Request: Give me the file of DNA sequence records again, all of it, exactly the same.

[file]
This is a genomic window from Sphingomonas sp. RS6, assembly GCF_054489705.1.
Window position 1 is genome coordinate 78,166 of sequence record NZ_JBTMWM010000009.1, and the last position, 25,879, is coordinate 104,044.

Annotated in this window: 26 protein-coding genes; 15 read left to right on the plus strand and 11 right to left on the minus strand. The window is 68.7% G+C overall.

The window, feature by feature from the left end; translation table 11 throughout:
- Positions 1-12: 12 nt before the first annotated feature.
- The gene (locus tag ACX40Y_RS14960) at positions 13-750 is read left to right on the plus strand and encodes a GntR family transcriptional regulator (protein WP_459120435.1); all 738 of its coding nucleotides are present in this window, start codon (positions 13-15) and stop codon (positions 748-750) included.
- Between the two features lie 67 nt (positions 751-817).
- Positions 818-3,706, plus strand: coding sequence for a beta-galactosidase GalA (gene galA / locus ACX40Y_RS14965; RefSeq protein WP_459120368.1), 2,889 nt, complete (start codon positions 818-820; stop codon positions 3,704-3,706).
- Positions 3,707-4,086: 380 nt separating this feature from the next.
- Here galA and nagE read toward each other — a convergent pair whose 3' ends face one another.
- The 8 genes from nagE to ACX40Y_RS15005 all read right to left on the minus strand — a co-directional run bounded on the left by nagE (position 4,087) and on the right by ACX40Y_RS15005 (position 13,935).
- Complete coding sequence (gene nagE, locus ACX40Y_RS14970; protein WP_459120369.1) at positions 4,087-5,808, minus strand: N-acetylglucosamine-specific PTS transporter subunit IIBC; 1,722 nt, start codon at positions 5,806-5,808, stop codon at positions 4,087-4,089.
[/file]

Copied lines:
This is a genomic window from Sphingomonas sp. RS6, assembly GCF_054489705.1.
Window position 1 is genome coordinate 78,166 of sequence record NZ_JBTMWM010000009.1, and the last position, 25,879, is coordinate 104,044.

Annotated in this window: 26 protein-coding genes; 15 read left to right on the plus strand and 11 right to left on the minus strand. The window is 68.7% G+C overall.

The window, feature by feature from the left end; translation table 11 throughout:
- Positions 1-12: 12 nt before the first annotated feature.
- The gene (locus tag ACX40Y_RS14960) at positions 13-750 is read left to right on the plus strand and encodes a GntR family transcriptional regulator (protein WP_459120435.1); all 738 of its coding nucleotides are present in this window, start codon (positions 13-15) and stop codon (positions 748-750) included.
- Between the two features lie 67 nt (positions 751-817).
- Positions 818-3,706, plus strand: coding sequence for a beta-galactosidase GalA (gene galA / locus ACX40Y_RS14965; RefSeq protein WP_459120368.1), 2,889 nt, complete (start codon positions 818-820; stop codon positions 3,704-3,706).
- Positions 3,707-4,086: 380 nt separating this feature from the next.
- Here galA and nagE read toward each other — a convergent pair whose 3' ends face one another.
- The 8 genes from nagE to ACX40Y_RS15005 all read right to left on the minus strand — a co-directional run bounded on the left by nagE (position 4,087) and on the right by ACX40Y_RS15005 (position 13,935).
- Complete coding sequence (gene nagE, locus ACX40Y_RS14970; protein WP_459120369.1) at positions 4,087-5,808, minus strand: N-acetylglucosamine-specific PTS transporter subunit IIBC; 1,722 nt, start codon at positions 5,806-5,808, stop codon at positions 4,087-4,089.